Yergin: Financial disclosures on climate would create “false sense of security”

Daniel Yergin, vice chairman of IHS Markit and author of the Pulizer Prize-winning book “The Prize: The Epic Quest for Oil, Money and Power.” ( Michael Paulsen / Houston Chronicle )

A proposal by the Financial Stability Board that would require companies to report the risks climate change poses to their business needs to be overhauled,  author and energy guru Daniel Yergin said Tuesday.

“Some of this could be useful to investors,” he said at an event in Washington at the US Chamber of Commerce. “But other recommendations would create what we call a false sense of security.”

Created out of the 2008 global financial crisis, the FSB has been tasked by the world’s largest economies with creating regulation to allow investors to see how a given company would perform under scenarios like droughts or rising sea level or controls on carbon pollution. They are scheduled to make their final recommendations at a G20 summit in Hamburg in July.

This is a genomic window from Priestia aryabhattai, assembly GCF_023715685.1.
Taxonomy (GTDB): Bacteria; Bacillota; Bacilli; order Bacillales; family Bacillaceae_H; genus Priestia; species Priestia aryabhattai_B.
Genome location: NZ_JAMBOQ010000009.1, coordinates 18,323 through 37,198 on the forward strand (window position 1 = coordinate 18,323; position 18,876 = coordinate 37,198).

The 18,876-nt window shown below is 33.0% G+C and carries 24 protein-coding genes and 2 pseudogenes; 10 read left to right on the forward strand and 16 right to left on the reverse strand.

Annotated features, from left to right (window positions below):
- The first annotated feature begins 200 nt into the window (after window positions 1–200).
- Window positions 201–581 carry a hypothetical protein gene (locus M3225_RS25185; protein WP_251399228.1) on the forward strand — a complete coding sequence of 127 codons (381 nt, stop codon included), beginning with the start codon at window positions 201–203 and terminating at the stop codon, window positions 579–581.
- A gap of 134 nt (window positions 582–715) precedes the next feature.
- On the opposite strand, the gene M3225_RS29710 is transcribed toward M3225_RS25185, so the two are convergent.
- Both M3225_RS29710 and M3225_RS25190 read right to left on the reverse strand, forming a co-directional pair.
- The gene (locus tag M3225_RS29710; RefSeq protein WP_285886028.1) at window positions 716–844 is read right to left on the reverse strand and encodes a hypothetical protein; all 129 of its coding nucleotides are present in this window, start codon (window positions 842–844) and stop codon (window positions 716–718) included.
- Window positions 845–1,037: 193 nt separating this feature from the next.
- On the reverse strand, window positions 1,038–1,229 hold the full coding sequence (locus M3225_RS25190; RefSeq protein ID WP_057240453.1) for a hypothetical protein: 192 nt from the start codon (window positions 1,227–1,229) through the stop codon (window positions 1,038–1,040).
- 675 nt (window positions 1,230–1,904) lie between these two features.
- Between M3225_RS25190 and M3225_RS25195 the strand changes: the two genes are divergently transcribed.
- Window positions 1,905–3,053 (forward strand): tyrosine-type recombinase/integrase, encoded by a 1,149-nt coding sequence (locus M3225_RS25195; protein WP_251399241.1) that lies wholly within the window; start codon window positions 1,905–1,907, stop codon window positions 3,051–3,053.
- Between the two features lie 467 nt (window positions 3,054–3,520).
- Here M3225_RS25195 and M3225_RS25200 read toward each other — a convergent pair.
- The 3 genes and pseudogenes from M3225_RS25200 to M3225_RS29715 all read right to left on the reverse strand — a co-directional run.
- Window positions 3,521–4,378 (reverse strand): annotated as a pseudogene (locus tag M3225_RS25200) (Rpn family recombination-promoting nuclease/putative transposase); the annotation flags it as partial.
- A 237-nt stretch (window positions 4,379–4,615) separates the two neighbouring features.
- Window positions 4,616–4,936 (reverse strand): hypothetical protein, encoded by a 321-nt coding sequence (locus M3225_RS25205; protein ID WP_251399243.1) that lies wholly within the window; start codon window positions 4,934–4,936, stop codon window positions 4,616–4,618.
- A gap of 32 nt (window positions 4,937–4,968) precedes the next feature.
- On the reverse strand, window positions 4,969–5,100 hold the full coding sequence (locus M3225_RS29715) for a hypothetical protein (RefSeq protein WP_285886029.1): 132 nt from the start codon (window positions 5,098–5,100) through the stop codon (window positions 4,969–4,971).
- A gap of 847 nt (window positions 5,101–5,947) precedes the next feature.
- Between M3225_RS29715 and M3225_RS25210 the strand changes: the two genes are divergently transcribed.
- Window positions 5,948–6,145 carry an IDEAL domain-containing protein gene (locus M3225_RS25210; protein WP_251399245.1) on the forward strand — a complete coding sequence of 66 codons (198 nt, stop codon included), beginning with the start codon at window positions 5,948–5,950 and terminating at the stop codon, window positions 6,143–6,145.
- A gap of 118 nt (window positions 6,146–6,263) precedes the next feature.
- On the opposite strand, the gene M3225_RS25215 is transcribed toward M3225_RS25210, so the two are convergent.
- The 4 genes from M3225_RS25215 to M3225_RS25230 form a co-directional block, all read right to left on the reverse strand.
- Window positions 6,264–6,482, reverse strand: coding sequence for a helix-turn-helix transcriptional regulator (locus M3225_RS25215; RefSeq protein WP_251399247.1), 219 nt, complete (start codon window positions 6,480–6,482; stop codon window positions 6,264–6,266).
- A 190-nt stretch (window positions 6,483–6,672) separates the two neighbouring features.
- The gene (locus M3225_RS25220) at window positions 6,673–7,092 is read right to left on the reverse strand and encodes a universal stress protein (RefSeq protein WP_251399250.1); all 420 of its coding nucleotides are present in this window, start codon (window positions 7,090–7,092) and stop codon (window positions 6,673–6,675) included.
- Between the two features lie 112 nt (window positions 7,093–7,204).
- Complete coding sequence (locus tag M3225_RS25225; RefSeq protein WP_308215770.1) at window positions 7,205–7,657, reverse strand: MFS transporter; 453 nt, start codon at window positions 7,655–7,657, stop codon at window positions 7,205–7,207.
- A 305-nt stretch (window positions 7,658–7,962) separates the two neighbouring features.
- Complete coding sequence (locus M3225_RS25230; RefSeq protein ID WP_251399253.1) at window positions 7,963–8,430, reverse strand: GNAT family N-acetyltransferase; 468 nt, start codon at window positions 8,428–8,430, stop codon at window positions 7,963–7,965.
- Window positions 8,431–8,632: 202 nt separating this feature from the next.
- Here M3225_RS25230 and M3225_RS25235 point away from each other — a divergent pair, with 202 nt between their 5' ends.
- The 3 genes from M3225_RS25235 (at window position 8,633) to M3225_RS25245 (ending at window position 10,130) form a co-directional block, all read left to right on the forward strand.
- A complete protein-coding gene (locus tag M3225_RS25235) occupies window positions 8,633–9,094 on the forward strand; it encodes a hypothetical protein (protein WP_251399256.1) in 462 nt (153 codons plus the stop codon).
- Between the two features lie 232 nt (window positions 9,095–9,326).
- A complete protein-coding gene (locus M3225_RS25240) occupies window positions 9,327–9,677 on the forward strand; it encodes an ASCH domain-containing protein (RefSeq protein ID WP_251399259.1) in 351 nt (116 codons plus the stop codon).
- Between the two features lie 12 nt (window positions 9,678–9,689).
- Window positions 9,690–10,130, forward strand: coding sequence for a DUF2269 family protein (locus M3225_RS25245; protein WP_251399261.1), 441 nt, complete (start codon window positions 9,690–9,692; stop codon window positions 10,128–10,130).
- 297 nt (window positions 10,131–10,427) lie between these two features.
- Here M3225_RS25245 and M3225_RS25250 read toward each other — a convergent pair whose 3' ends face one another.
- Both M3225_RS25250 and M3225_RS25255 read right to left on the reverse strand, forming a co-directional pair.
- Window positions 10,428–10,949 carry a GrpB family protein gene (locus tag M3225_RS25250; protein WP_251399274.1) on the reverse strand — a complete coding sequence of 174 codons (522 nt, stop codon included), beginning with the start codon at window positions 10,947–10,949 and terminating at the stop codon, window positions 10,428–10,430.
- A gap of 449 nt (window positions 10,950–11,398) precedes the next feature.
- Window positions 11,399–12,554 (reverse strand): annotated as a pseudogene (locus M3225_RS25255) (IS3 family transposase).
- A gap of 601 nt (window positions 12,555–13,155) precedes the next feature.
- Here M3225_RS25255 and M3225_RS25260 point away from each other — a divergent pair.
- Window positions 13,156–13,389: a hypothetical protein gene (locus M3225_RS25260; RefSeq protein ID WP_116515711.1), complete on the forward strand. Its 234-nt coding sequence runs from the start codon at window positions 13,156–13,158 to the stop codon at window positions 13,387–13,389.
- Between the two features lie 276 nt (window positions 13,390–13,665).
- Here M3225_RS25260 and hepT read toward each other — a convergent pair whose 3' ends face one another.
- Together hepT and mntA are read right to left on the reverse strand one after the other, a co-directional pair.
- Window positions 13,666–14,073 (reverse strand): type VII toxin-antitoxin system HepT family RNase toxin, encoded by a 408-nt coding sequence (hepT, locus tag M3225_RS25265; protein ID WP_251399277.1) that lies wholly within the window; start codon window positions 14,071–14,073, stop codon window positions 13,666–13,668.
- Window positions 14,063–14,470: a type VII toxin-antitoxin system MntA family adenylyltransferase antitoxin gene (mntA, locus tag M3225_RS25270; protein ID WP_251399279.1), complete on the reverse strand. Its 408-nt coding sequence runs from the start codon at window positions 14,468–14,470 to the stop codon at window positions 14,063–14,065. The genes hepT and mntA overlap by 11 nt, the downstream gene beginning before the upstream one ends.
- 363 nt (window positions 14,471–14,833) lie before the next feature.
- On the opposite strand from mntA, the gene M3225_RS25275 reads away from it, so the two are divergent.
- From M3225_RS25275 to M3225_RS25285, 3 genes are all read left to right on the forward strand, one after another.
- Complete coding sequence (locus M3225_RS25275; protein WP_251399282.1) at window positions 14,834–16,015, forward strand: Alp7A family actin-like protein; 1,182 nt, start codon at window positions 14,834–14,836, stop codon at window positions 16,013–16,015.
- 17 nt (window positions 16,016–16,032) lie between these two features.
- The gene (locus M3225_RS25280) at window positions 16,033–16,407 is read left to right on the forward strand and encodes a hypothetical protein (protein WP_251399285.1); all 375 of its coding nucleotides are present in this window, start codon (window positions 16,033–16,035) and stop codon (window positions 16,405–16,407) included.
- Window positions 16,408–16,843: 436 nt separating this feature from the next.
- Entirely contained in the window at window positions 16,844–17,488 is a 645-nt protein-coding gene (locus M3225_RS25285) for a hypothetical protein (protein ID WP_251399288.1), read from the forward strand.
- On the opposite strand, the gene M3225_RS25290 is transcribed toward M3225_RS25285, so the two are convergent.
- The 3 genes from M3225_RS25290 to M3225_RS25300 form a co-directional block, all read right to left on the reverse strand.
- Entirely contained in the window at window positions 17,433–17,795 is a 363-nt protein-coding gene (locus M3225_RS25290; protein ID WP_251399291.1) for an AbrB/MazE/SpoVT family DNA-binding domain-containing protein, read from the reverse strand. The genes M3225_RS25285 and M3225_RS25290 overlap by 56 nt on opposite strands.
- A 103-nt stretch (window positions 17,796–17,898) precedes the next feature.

But Yergin and his colleagues at the research firm IHS Markit argue making such predictions is highly speculative and likely to be proven wrong.

“We think this is a conflation of scenarios and forecasting,” said Antonia Bullard, Vice President at IHS Energy. “It doesn’t seem appropriate to us at all.”

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